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Visio contains a Windows interface template, at least in the professional
version 5.0 that I use. I have used it to build paper prototype user
interfaces. However, it is not complete and does not provide a 100% accurate
representation of each widget. But it gets you up and running quickly.
Doug would have the fun job of keeping the hand-drawn version of the i/f in
synch. with the real code.
The interface diagram would then not look quite like the real one -- this
makes it a little more difficult for the user to relate the two. I recall
the NeXT interface used Display PostScript to render screen objects. This
meant screen captures were perfectly scalable -- and to my eyes, just didn't
>From what I understand of Doug's original message, I would not want to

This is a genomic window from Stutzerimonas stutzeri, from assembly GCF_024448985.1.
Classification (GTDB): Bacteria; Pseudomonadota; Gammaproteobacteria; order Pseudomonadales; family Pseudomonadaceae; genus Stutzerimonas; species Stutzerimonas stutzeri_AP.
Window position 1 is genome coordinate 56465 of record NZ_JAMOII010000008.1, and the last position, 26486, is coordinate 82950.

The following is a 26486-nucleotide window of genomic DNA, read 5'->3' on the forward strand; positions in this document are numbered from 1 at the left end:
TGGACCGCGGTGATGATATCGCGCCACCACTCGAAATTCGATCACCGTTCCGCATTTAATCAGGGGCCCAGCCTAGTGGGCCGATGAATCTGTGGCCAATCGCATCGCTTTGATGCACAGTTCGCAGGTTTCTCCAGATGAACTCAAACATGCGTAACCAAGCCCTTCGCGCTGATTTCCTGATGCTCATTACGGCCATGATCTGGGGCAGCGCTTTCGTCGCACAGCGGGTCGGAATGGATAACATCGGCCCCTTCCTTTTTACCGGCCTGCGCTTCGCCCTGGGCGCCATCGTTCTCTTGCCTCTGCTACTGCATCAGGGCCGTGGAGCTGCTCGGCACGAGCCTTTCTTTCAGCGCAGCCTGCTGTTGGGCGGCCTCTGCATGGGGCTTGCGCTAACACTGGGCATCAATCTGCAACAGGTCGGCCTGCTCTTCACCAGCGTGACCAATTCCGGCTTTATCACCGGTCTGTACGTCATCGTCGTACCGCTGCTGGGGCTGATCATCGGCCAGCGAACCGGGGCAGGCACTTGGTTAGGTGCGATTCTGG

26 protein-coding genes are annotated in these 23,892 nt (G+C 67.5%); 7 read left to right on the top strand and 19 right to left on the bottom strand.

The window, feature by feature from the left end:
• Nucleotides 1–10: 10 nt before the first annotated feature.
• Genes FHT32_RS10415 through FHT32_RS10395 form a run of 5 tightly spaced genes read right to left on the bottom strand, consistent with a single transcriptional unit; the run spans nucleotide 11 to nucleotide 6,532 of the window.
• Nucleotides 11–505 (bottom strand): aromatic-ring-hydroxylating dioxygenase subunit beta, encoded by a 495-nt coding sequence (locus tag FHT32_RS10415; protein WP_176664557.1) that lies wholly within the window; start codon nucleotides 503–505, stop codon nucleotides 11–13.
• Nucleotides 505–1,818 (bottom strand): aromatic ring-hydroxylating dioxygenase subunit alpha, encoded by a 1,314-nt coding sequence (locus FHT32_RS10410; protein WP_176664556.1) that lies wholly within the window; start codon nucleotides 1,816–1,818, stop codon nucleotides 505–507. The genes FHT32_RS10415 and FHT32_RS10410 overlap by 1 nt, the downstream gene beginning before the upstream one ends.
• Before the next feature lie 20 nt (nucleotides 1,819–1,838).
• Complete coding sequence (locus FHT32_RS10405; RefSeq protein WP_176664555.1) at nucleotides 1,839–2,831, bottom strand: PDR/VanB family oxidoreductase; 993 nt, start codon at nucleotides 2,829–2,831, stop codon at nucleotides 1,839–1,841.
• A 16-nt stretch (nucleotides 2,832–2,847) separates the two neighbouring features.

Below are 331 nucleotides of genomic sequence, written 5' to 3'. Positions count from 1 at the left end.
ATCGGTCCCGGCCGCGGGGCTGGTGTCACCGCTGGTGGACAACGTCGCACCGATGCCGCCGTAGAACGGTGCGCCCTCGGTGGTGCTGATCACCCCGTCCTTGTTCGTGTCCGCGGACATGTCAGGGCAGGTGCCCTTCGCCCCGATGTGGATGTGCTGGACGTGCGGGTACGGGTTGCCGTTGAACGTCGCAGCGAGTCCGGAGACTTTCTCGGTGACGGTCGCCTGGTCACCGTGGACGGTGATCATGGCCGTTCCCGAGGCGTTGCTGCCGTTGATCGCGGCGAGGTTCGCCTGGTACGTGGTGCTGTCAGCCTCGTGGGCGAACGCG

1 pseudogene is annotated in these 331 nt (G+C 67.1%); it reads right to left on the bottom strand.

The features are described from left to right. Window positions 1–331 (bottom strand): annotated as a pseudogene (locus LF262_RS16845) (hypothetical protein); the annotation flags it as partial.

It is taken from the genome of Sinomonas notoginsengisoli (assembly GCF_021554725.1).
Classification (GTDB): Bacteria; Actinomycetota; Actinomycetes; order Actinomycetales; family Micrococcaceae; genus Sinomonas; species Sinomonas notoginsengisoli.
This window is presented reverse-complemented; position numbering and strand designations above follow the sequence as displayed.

attempt either approach (vectorize or draw); I'd stick to bitmaps, and crop
to areas of interest to reduce the need to scale down.
I'm not sure I see the need anyway. If users zoom in on-screen, then the
characters will be blocky, but readable at well over 1:1 zoom. If the image
is zoomed out to the stage where you can't read small on-screen text, then
scalable fonts will also be unreadable at that level. If you're sizing for
print, you can scale down quite a lot and still read small print; if you do
have problems (e.g. you're using a lower res. device such as a laser
printer) then use callouts to focus on areas of detail -- simpler than
vectorising, and easier to re-do when your interface changes.
> One solution:
> It is possible to create all the elements needed to draw a
> Windows screen,
> and then use them to "build" a screen shot. I've done this to mock up
> interfaces that don't exist yet.
> As I said, I've done similar work using Corel Draw to mock up
> an interface for a project. It's a lot of work, and probably isn't worth
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